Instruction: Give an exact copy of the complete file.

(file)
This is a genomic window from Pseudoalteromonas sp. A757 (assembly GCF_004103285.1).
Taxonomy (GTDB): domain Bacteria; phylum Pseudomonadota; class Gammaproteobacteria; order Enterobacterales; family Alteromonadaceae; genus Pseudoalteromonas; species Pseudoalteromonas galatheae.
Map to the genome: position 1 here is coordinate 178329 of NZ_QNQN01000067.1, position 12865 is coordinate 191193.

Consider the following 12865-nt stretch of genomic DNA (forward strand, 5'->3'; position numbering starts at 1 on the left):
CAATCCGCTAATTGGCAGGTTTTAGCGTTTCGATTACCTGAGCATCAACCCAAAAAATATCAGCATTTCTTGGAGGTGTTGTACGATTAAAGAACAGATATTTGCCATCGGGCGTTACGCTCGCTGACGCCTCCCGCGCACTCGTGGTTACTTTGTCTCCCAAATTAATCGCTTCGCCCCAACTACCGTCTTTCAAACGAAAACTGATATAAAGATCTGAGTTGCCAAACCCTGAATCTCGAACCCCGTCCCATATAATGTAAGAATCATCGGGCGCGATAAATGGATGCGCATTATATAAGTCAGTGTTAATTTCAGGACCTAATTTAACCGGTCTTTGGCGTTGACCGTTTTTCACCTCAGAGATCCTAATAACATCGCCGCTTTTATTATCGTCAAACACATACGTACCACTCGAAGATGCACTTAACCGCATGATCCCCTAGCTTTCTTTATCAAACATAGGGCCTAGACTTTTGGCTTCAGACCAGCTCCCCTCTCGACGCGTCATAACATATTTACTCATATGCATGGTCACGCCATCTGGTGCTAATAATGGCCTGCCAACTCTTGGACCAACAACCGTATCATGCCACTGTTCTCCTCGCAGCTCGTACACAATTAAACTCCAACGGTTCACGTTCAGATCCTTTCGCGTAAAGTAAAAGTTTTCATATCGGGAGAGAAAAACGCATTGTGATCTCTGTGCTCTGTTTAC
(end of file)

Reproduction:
This is a genomic window from Pseudoalteromonas sp. A757 (assembly GCF_004103285.1).
Taxonomy (GTDB): domain Bacteria; phylum Pseudomonadota; class Gammaproteobacteria; order Enterobacterales; family Alteromonadaceae; genus Pseudoalteromonas; species Pseudoalteromonas galatheae.
Map to the genome: position 1 here is coordinate 178329 of NZ_QNQN01000067.1, position 12865 is coordinate 191193.

Consider the following 12865-nt stretch of genomic DNA (forward strand, 5'->3'; position numbering starts at 1 on the left):
CAATCCGCTAATTGGCAGGTTTTAGCGTTTCGATTACCTGAGCATCAACCCAAAAAATATCAGCATTTCTTGGAGGTGTTGTACGATTAAAGAACAGATATTTGCCATCGGGCGTTACGCTCGCTGACGCCTCCCGCGCACTCGTGGTTACTTTGTCTCCCAAATTAATCGCTTCGCCCCAACTACCGTCTTTCAAACGAAAACTGATATAAAGATCTGAGTTGCCAAACCCTGAATCTCGAACCCCGTCCCATATAATGTAAGAATCATCGGGCGCGATAAATGGATGCGCATTATATAAGTCAGTGTTAATTTCAGGACCTAATTTAACCGGTCTTTGGCGTTGACCGTTTTTCACCTCAGAGATCCTAATAACATCGCCGCTTTTATTATCGTCAAACACATACGTACCACTCGAAGATGCACTTAACCGCATGATCCCCTAGCTTTCTTTATCAAACATAGGGCCTAGACTTTTGGCTTCAGACCAGCTCCCCTCTCGACGCGTCATAACATATTTACTCATATGCATGGTCACGCCATCTGGTGCTAATAATGGCCTGCCAACTCTTGGACCAACAACCGTATCATGCCACTGTTCTCCTCGCAGCTCGTACACAATTAAACTCCAACGGTTCACGTTCAGATCCTTTCGCGTAAAGTAAAAGTTTTCATATCGGGAGAGAAAAACGCATTGTGATCTCTGTGCTCTGTTTAC